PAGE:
We usually spend more time at Manly during the day rather than after the sun goes down, but the upbeat and vibrant atmosphere at Daniel San means that the fun can continue long into the night too.
There was a buzz in the place when we came for dinner on a Saturday night, helped along by the neon signs on the walls and the cheeky decor which references all sorts of Japanese pop culture elements along with famous rockbands (think The Ramones, AC/DC and Nirvana to name a few).
The bar/restaurant is huge, with plenty of seating for groups of all sizes – you’ll need to order at the bar so best to come in a larger group so someone can hold the table. We were pretty hungry, so we ended up ordering bits and pieces from the whole Japanese fusion menu to try it out. Their portion sizes are pretty generous considering the prices and are made for sharing.
The first thing that surprised us was how fast the food came out – I had barely sat down at the table after walking back from the bar when the first dish came out, a Seared Beef Carpaccio which was among the best I’ve ever had. Each delicate sliver was a flavour explosion, thanks to the beautiful Japanese lime and soy dressing.
Seared Beef Carpaccio with Japanese lime and soy dressing, $15
We also had the Scallop Sashimi from their raw menu, which featured an intriguing Japanese citrus snow (like a granita), topped off with crunchy dried miso. The scallop was fresh and succulent, sliced into wafer thin slices for maximum enjoyment.
Scallop Sashimi, $16
Next up was the Tuna Belly Sushi, which had a dash of truffle and yuzu for a luxe and zesty touch.
Tuna Belly Sushi, $14.5
Moving on from our seafood entrees, we dug into the addictive Chicken Karaage which was nicely crispy on the exterior and paired with a delicious wasabi mayo that thankfully wasn’t too overpowering.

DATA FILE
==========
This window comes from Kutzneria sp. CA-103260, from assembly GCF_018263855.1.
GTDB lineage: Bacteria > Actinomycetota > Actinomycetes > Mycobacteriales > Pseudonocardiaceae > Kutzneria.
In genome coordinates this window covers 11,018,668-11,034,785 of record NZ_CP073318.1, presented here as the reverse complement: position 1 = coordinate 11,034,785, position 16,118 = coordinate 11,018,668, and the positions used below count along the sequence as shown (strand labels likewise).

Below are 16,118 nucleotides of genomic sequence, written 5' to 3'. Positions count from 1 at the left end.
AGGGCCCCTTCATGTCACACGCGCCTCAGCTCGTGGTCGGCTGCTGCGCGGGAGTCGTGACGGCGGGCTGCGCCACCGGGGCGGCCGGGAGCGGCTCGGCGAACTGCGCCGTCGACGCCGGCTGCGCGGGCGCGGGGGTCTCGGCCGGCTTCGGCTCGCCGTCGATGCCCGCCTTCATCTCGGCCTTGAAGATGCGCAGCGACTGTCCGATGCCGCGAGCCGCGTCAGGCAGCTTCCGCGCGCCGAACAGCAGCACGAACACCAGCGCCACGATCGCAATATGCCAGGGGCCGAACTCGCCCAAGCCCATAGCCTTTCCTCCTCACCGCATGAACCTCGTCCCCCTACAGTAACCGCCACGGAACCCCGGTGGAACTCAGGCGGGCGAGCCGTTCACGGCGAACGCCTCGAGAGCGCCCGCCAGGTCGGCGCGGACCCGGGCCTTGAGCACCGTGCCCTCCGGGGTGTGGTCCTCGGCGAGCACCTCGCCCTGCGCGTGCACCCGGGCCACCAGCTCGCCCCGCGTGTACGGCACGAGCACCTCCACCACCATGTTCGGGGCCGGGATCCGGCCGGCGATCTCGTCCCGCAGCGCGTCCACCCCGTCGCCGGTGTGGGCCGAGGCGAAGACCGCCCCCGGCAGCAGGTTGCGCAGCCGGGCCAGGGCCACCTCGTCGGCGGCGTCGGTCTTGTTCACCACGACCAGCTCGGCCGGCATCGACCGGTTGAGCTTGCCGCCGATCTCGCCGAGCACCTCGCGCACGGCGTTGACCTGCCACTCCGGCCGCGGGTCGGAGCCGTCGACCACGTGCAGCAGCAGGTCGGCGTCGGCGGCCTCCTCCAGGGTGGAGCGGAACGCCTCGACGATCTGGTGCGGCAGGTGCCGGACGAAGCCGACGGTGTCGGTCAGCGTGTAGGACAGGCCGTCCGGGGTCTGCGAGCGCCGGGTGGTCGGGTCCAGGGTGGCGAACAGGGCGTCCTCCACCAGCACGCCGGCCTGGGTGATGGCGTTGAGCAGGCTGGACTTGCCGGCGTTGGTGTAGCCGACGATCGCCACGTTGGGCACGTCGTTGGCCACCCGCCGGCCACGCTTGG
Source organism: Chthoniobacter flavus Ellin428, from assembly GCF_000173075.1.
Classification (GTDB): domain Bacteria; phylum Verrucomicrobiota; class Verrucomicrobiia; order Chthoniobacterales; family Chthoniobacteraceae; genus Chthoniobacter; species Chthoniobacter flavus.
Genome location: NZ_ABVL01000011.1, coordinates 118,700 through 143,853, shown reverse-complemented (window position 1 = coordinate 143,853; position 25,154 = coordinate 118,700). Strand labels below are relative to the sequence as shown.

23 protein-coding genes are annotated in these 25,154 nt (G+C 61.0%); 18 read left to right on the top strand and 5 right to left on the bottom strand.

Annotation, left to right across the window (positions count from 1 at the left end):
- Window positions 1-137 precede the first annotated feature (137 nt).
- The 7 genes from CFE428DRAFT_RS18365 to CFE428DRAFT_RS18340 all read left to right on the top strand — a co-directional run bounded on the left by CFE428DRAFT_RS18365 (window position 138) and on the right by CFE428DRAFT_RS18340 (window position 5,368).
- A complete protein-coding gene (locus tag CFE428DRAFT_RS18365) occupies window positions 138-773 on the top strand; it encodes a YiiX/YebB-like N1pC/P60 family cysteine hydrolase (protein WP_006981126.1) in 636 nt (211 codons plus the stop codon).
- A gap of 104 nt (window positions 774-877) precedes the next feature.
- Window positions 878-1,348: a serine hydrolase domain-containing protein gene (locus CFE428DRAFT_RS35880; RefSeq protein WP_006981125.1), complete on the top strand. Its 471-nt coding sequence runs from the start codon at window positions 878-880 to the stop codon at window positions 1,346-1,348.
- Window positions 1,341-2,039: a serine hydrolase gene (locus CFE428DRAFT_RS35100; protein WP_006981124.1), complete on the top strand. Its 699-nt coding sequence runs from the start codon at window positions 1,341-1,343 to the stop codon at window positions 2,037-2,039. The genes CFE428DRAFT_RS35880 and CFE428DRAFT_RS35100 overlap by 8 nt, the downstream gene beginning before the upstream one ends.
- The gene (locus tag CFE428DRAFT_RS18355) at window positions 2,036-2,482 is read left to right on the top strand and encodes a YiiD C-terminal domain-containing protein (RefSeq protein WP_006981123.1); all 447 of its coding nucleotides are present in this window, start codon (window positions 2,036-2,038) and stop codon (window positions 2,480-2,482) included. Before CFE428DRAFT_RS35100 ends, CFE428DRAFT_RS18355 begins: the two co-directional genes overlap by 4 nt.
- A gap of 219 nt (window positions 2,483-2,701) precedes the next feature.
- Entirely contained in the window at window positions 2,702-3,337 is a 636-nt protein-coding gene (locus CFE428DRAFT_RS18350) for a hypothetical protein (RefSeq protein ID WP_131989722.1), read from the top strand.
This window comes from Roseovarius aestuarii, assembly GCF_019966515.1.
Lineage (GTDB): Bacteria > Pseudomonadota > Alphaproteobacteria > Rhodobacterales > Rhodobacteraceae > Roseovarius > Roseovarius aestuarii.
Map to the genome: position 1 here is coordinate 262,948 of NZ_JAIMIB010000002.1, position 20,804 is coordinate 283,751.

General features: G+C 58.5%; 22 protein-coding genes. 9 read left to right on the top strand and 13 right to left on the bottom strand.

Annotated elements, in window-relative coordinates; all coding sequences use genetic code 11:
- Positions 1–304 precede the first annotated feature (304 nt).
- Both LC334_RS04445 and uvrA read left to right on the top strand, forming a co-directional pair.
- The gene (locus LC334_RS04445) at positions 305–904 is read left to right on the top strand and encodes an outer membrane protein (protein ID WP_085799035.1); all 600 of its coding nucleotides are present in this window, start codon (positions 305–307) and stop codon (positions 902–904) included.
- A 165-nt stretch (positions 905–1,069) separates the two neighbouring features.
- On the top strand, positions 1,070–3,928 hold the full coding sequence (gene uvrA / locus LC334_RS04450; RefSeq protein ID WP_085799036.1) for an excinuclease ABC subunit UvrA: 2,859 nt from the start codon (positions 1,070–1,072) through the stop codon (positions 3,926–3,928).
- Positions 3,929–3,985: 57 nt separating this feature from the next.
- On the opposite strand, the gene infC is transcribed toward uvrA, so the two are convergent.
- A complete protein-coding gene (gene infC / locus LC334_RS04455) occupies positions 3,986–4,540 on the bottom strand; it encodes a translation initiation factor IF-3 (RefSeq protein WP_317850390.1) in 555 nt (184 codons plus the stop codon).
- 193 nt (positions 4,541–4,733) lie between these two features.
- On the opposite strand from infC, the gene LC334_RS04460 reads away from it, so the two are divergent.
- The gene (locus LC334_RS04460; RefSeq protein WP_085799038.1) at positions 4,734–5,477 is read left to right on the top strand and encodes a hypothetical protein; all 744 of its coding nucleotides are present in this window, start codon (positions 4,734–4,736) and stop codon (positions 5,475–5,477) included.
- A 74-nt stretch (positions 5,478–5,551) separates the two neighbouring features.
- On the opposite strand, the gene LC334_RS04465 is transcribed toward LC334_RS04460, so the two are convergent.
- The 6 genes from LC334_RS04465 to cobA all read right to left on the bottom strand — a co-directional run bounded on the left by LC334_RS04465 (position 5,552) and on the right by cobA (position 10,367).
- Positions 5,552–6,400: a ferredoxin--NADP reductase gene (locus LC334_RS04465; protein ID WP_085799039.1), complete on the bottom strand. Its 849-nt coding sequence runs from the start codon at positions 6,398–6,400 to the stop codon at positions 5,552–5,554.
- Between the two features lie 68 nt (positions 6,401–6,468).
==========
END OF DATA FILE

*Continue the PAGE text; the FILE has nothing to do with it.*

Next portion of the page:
220gm Chicken Karaage, $14.5
We enjoyed their Porkie Steamed Buns too, with fluffy buns enveloping a slab of honey glazed Berkshire pork belly, well flavoured by a spicy cashew sauce with a punchy first bite. It’s not quite as tasty as the Ippudo ones (or the original Momofuku ones in NYC) but the sauce is a nice twist on the standard creamy sauce.
Porkie Steamed Buns, $16.5
The porky goodness continued with the Glazed Pork Belly Robata Skewers – these were tasty, with a lovely smoked flavour from the robata grill and served with some crunchy broccoli on the side to up the greens, as well as a mild yuzu sauce and a mound of rice.
Glazed Pork Belly Robata Skewers, $11.5
For carbs, we opted for the Spicy Beef Noodles which weren’t that spicy at all and had large chunks of wagyu beef and asparagus tossed throughout the noodles. The noodles actually tasted quite strongly of ginger and we were a bit disappointed that the wagyu wasn’t all that tender.
Spicy Beef Noodles, $18
The chips came out surprisingly late in the meal, and true to the rest of the Japanese fusion menu, the chunky chips came with some wasabi salt and a yuzu mayo for a citrus touch.
We were blown away by the slightly funky sounding Milk and White Chocolate Tofu for dessert. It tasted pretty amazing, with an interesting consistency in the creamy white chocolate tofu component that went well with the quenelles of chocolate mousse and crunchy cocoa nibs scattered throughout the dessert. This has now become one of my all-time favourite desserts, as it’s not too sweet and has a wonderful balance of flavours. The fact that it also contains tofu makes it feel just a bit healthier!
Milk & White Chocolate Tofu and Coco Nibs, $14
We also tried their other dessert option, which was the deconstructed Strawberries and Cream Cheesecake, which had a very similar texture to the white chocolate tofu from the other dessert, but with a creamier flavour and plenty of cookie crumble thrown in with the strawberries.
Strawberries and Cream Cheesecake, $14
We washed down this feast with a refreshing cocktail which epitomises the playful vibe of Daniel San – the Chu Hai, a well-priced which mixes smooth Tanqueray gin with aloe vera (tick for fusion again), peach bitters and shiso, a Japanese mint-like herb.
Chu Hai, $12
We experienced many unexpected delights at this bustling bar and restaurant, which dishes up quality food at decent prices and keeps their customers entertained with arcade games in the back corner and a rooftop bar that will go off once summer hits.
Excuse Me Waiter dined as guests of Daniel San